By Marilyn Ellis
Before starting coursework on network systems such as Novell or Windows NT, students need a solid and comprehensive foundation in basic computer networking. Understanding protocols, cabling, cable connectors, network cards, phone line types, and wireless communications is fundamental to understanding and managing a network system. This basic knowledge will also help students learn the various network topologies (bus, star, and ring configurations) and types of networks (peer-to-peer and client/server).
I incorporated as much hands-on experience as I could into the network fundamentals class I taught because hands-on work was not used in the training I had taken and because new textbooks are incorporating hands-on examples.
Hands-on training comes with all distance-learning classes because of the nature of the class. Students experience working with one type of network (the Internet) through e-mail, chat, and Internet research. Students also complete work at home on their own PC.
The challenge in the classroom was to create this same “networking environment” for students taking the course on campus. Although the book had plenty of assignments designed to do this, my students learned the college network by using it every day, similar to what the Internet class had experienced on the Web.
Start with shared folders
To start the first lesson, I created a shared folder on my teacher computer. Second, I printed a handout showing students how to set up their own folders for sharing. When they finished the setup, I gave them the pathway to my share, where I posted all instructions and homework assignments for them. They would get what they needed, print it out, and turn in answers for homework. I did not provide them with any more paper handouts after this exercise.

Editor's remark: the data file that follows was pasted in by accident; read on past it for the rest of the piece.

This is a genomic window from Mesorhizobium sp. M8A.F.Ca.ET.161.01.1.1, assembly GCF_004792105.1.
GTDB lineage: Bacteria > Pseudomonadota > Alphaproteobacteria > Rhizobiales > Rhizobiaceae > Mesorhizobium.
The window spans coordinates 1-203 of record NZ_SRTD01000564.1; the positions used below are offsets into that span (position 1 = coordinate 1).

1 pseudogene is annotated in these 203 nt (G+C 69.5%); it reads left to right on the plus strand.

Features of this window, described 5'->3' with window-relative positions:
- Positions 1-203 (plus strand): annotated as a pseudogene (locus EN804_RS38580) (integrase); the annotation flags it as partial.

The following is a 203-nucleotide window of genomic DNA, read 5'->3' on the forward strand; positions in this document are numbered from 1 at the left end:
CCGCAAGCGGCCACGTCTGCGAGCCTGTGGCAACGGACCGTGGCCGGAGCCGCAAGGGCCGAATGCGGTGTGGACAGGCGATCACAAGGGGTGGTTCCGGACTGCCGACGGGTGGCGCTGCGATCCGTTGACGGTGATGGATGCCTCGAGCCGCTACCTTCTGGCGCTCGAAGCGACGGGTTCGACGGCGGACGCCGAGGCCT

Students also created shares with each other to work on their final group projects. First, they had to create shares for each computer in their group, which could be password protected, then they posted and edited their work for their final project back and forth across the network.
Class information on the network
In addition to using shared folders to familiarize students with working on a network, I kept electronic versions of tests and reference material on the network as well. A body of references for the course was online at the college’s main computer, and I gave the pathway link to my students. At the large reference site, they found weekly quizzes, printed them, and answered the questions, which they turned in for a grade.
Also, students were required to take exams online. The exams were scheduled for a certain date and time during the class period. I set up exams with Course Test Manager by Course Technology, and set user names and passwords for each student so they could access the online exam. When students finished the exam, they clicked a button to get their score as well as instant feedback on the questions they missed.
Watching data transfer with Network Monitor